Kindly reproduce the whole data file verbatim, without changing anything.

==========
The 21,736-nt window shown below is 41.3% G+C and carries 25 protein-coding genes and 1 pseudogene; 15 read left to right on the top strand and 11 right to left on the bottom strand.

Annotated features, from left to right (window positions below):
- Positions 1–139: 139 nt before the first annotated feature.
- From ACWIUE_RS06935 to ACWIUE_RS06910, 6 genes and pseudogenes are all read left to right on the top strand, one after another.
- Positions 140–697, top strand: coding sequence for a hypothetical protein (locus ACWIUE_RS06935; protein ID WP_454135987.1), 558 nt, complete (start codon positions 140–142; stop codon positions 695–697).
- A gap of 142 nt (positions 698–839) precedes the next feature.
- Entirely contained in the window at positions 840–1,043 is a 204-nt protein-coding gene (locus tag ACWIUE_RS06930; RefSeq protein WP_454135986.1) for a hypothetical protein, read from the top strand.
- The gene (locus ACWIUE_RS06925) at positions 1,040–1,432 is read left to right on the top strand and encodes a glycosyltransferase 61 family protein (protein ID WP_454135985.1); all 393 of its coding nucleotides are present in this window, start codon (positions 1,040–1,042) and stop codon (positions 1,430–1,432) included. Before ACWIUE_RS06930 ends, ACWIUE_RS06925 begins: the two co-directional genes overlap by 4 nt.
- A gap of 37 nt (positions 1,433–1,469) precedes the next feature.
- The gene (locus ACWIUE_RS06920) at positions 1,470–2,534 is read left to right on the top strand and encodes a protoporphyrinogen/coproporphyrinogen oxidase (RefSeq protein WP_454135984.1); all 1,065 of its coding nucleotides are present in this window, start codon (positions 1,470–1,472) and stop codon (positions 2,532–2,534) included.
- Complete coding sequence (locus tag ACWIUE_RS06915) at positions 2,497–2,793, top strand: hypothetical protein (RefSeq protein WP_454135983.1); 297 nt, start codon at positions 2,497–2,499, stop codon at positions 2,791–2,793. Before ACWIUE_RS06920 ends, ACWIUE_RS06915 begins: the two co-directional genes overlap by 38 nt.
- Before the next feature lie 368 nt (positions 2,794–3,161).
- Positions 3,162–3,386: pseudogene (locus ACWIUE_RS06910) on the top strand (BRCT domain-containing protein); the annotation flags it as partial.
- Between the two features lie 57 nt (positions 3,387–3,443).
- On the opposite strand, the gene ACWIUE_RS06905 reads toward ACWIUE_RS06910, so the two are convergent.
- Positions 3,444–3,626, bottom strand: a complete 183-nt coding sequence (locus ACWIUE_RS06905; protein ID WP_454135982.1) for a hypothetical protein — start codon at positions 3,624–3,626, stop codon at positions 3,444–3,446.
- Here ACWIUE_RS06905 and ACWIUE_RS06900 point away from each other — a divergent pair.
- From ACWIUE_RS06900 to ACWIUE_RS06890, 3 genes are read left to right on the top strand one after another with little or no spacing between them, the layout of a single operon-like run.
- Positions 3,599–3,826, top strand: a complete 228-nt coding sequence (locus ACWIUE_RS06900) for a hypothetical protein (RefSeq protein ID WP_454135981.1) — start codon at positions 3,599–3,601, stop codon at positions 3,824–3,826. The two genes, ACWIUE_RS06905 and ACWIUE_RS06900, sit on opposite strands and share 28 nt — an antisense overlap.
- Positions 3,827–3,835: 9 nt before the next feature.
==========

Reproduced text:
The 21,736-nt window shown below is 41.3% G+C and carries 25 protein-coding genes and 1 pseudogene; 15 read left to right on the top strand and 11 right to left on the bottom strand.

Annotated features, from left to right (window positions below):
- Positions 1–139: 139 nt before the first annotated feature.
- From ACWIUE_RS06935 to ACWIUE_RS06910, 6 genes and pseudogenes are all read left to right on the top strand, one after another.
- Positions 140–697, top strand: coding sequence for a hypothetical protein (locus ACWIUE_RS06935; protein ID WP_454135987.1), 558 nt, complete (start codon positions 140–142; stop codon positions 695–697).
- A gap of 142 nt (positions 698–839) precedes the next feature.
- Entirely contained in the window at positions 840–1,043 is a 204-nt protein-coding gene (locus tag ACWIUE_RS06930; RefSeq protein WP_454135986.1) for a hypothetical protein, read from the top strand.
- The gene (locus ACWIUE_RS06925) at positions 1,040–1,432 is read left to right on the top strand and encodes a glycosyltransferase 61 family protein (protein ID WP_454135985.1); all 393 of its coding nucleotides are present in this window, start codon (positions 1,040–1,042) and stop codon (positions 1,430–1,432) included. Before ACWIUE_RS06930 ends, ACWIUE_RS06925 begins: the two co-directional genes overlap by 4 nt.
- A gap of 37 nt (positions 1,433–1,469) precedes the next feature.
- The gene (locus ACWIUE_RS06920) at positions 1,470–2,534 is read left to right on the top strand and encodes a protoporphyrinogen/coproporphyrinogen oxidase (RefSeq protein WP_454135984.1); all 1,065 of its coding nucleotides are present in this window, start codon (positions 1,470–1,472) and stop codon (positions 2,532–2,534) included.
- Complete coding sequence (locus tag ACWIUE_RS06915) at positions 2,497–2,793, top strand: hypothetical protein (RefSeq protein WP_454135983.1); 297 nt, start codon at positions 2,497–2,499, stop codon at positions 2,791–2,793. Before ACWIUE_RS06920 ends, ACWIUE_RS06915 begins: the two co-directional genes overlap by 38 nt.
- Before the next feature lie 368 nt (positions 2,794–3,161).
- Positions 3,162–3,386: pseudogene (locus ACWIUE_RS06910) on the top strand (BRCT domain-containing protein); the annotation flags it as partial.
- Between the two features lie 57 nt (positions 3,387–3,443).
- On the opposite strand, the gene ACWIUE_RS06905 reads toward ACWIUE_RS06910, so the two are convergent.
- Positions 3,444–3,626, bottom strand: a complete 183-nt coding sequence (locus ACWIUE_RS06905; protein ID WP_454135982.1) for a hypothetical protein — start codon at positions 3,624–3,626, stop codon at positions 3,444–3,446.
- Here ACWIUE_RS06905 and ACWIUE_RS06900 point away from each other — a divergent pair.
- From ACWIUE_RS06900 to ACWIUE_RS06890, 3 genes are read left to right on the top strand one after another with little or no spacing between them, the layout of a single operon-like run.
- Positions 3,599–3,826, top strand: a complete 228-nt coding sequence (locus ACWIUE_RS06900) for a hypothetical protein (RefSeq protein ID WP_454135981.1) — start codon at positions 3,599–3,601, stop codon at positions 3,824–3,826. The two genes, ACWIUE_RS06905 and ACWIUE_RS06900, sit on opposite strands and share 28 nt — an antisense overlap.
- Positions 3,827–3,835: 9 nt before the next feature.